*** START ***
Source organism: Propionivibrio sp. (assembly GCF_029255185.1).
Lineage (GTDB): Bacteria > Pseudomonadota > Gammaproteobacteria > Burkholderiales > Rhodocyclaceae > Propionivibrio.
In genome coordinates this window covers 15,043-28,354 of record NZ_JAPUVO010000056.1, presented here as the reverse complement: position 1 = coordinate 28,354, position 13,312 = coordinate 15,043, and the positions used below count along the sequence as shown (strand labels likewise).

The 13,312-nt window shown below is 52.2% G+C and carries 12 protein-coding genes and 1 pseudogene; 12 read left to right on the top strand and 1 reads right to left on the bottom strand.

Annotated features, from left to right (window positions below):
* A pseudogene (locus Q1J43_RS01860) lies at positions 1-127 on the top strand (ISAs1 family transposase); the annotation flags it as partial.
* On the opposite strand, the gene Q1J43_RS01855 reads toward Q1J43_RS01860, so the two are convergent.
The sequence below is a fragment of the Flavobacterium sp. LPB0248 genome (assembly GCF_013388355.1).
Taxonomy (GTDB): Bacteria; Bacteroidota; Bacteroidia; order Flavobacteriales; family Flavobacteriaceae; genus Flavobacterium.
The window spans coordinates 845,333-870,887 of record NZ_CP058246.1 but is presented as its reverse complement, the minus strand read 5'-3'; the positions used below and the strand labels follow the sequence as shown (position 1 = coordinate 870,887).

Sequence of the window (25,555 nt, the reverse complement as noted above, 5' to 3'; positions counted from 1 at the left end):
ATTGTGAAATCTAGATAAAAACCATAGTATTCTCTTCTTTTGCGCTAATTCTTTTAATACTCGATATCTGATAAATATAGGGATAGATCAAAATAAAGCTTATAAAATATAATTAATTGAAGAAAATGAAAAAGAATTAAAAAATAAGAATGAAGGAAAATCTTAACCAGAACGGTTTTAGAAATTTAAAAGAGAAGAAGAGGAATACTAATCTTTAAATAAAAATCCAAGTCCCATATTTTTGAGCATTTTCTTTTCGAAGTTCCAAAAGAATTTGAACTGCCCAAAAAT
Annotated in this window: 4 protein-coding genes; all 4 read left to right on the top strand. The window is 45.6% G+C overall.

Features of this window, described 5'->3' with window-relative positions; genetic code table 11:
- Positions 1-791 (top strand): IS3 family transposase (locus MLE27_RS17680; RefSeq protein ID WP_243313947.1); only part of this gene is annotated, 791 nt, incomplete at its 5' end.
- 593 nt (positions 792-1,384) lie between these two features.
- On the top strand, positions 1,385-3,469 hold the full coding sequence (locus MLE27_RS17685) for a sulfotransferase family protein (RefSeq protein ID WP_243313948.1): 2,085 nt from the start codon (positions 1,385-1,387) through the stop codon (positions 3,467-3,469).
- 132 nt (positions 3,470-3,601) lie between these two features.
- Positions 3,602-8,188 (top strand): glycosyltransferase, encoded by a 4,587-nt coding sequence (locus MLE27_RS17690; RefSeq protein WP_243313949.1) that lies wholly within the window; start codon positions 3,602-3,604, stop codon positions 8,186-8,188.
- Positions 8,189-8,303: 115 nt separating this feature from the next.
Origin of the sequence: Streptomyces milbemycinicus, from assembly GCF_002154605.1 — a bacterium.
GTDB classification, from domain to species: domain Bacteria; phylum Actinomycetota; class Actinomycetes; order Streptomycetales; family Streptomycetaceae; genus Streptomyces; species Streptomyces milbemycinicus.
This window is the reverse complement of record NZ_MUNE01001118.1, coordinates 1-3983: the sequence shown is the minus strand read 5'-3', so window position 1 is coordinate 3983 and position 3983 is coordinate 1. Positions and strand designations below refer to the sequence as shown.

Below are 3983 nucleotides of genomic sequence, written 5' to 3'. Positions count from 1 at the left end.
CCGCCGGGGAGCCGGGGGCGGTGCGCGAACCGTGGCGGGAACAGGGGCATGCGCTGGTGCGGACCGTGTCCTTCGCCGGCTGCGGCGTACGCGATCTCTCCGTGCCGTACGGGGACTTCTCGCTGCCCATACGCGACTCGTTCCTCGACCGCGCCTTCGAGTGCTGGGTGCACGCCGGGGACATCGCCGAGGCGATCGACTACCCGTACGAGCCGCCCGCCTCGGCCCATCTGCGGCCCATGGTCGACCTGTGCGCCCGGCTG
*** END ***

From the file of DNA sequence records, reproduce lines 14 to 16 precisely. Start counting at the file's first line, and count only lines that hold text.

Features of this window, described 5'->3' with window-relative positions; genetic code table 11:
- Positions 1-791 (top strand): IS3 family transposase (locus MLE27_RS17680; RefSeq protein ID WP_243313947.1); only part of this gene is annotated, 791 nt, incomplete at its 5' end.
- 593 nt (positions 792-1,384) lie between these two features.